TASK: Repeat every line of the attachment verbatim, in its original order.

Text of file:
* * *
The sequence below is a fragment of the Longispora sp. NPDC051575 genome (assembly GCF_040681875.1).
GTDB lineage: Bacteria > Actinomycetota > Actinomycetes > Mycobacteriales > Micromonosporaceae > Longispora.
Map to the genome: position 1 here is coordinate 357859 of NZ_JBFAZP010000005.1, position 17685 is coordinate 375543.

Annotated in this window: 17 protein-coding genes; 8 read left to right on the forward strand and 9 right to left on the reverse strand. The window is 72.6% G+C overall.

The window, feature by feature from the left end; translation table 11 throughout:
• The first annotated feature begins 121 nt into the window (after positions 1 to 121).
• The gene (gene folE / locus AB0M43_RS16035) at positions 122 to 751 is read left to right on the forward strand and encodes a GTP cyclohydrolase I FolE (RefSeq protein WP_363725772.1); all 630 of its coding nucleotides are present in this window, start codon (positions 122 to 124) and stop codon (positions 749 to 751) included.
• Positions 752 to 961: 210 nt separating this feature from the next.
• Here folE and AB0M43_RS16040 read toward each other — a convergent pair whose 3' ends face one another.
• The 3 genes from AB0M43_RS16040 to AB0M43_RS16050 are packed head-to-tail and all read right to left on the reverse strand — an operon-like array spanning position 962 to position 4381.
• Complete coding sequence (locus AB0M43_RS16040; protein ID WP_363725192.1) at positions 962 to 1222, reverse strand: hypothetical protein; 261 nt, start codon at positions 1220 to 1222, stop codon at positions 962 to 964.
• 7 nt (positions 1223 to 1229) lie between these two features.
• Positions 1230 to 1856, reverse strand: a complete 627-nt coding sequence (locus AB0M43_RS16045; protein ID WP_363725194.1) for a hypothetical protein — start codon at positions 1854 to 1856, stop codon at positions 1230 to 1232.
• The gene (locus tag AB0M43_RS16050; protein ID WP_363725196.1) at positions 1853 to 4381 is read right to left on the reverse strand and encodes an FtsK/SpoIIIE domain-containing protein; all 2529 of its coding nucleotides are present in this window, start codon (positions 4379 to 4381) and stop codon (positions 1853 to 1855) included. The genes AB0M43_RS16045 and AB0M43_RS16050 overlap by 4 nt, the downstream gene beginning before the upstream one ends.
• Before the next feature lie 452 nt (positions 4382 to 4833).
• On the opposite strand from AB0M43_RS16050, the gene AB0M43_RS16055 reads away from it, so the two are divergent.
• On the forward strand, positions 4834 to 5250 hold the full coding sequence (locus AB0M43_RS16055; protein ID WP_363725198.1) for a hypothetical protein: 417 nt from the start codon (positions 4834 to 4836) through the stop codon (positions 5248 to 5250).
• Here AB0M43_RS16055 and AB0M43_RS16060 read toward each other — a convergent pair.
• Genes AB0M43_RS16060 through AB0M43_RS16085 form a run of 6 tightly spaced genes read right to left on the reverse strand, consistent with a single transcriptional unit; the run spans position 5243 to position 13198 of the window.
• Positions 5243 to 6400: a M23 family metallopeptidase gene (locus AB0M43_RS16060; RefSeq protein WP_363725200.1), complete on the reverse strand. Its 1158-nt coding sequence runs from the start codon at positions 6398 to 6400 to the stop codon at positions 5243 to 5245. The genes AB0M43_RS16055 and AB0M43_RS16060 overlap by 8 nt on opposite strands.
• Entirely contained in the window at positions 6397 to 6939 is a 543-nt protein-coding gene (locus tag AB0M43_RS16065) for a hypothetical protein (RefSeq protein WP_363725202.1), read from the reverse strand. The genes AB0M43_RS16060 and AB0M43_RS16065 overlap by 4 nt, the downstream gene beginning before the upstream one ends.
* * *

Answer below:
The sequence below is a fragment of the Longispora sp. NPDC051575 genome (assembly GCF_040681875.1).
GTDB lineage: Bacteria > Actinomycetota > Actinomycetes > Mycobacteriales > Micromonosporaceae > Longispora.
Map to the genome: position 1 here is coordinate 357859 of NZ_JBFAZP010000005.1, position 17685 is coordinate 375543.

Annotated in this window: 17 protein-coding genes; 8 read left to right on the forward strand and 9 right to left on the reverse strand. The window is 72.6% G+C overall.

The window, feature by feature from the left end; translation table 11 throughout:
• The first annotated feature begins 121 nt into the window (after positions 1 to 121).
• The gene (gene folE / locus AB0M43_RS16035) at positions 122 to 751 is read left to right on the forward strand and encodes a GTP cyclohydrolase I FolE (RefSeq protein WP_363725772.1); all 630 of its coding nucleotides are present in this window, start codon (positions 122 to 124) and stop codon (positions 749 to 751) included.
• Positions 752 to 961: 210 nt separating this feature from the next.
• Here folE and AB0M43_RS16040 read toward each other — a convergent pair whose 3' ends face one another.
• The 3 genes from AB0M43_RS16040 to AB0M43_RS16050 are packed head-to-tail and all read right to left on the reverse strand — an operon-like array spanning position 962 to position 4381.
• Complete coding sequence (locus AB0M43_RS16040; protein ID WP_363725192.1) at positions 962 to 1222, reverse strand: hypothetical protein; 261 nt, start codon at positions 1220 to 1222, stop codon at positions 962 to 964.
• 7 nt (positions 1223 to 1229) lie between these two features.
• Positions 1230 to 1856, reverse strand: a complete 627-nt coding sequence (locus AB0M43_RS16045; protein ID WP_363725194.1) for a hypothetical protein — start codon at positions 1854 to 1856, stop codon at positions 1230 to 1232.
• The gene (locus tag AB0M43_RS16050; protein ID WP_363725196.1) at positions 1853 to 4381 is read right to left on the reverse strand and encodes an FtsK/SpoIIIE domain-containing protein; all 2529 of its coding nucleotides are present in this window, start codon (positions 4379 to 4381) and stop codon (positions 1853 to 1855) included. The genes AB0M43_RS16045 and AB0M43_RS16050 overlap by 4 nt, the downstream gene beginning before the upstream one ends.
• Before the next feature lie 452 nt (positions 4382 to 4833).
• On the opposite strand from AB0M43_RS16050, the gene AB0M43_RS16055 reads away from it, so the two are divergent.
• On the forward strand, positions 4834 to 5250 hold the full coding sequence (locus AB0M43_RS16055; protein ID WP_363725198.1) for a hypothetical protein: 417 nt from the start codon (positions 4834 to 4836) through the stop codon (positions 5248 to 5250).
• Here AB0M43_RS16055 and AB0M43_RS16060 read toward each other — a convergent pair.
• Genes AB0M43_RS16060 through AB0M43_RS16085 form a run of 6 tightly spaced genes read right to left on the reverse strand, consistent with a single transcriptional unit; the run spans position 5243 to position 13198 of the window.
• Positions 5243 to 6400: a M23 family metallopeptidase gene (locus AB0M43_RS16060; RefSeq protein WP_363725200.1), complete on the reverse strand. Its 1158-nt coding sequence runs from the start codon at positions 6398 to 6400 to the stop codon at positions 5243 to 5245. The genes AB0M43_RS16055 and AB0M43_RS16060 overlap by 8 nt on opposite strands.
• Entirely contained in the window at positions 6397 to 6939 is a 543-nt protein-coding gene (locus tag AB0M43_RS16065) for a hypothetical protein (RefSeq protein WP_363725202.1), read from the reverse strand. The genes AB0M43_RS16060 and AB0M43_RS16065 overlap by 4 nt, the downstream gene beginning before the upstream one ends.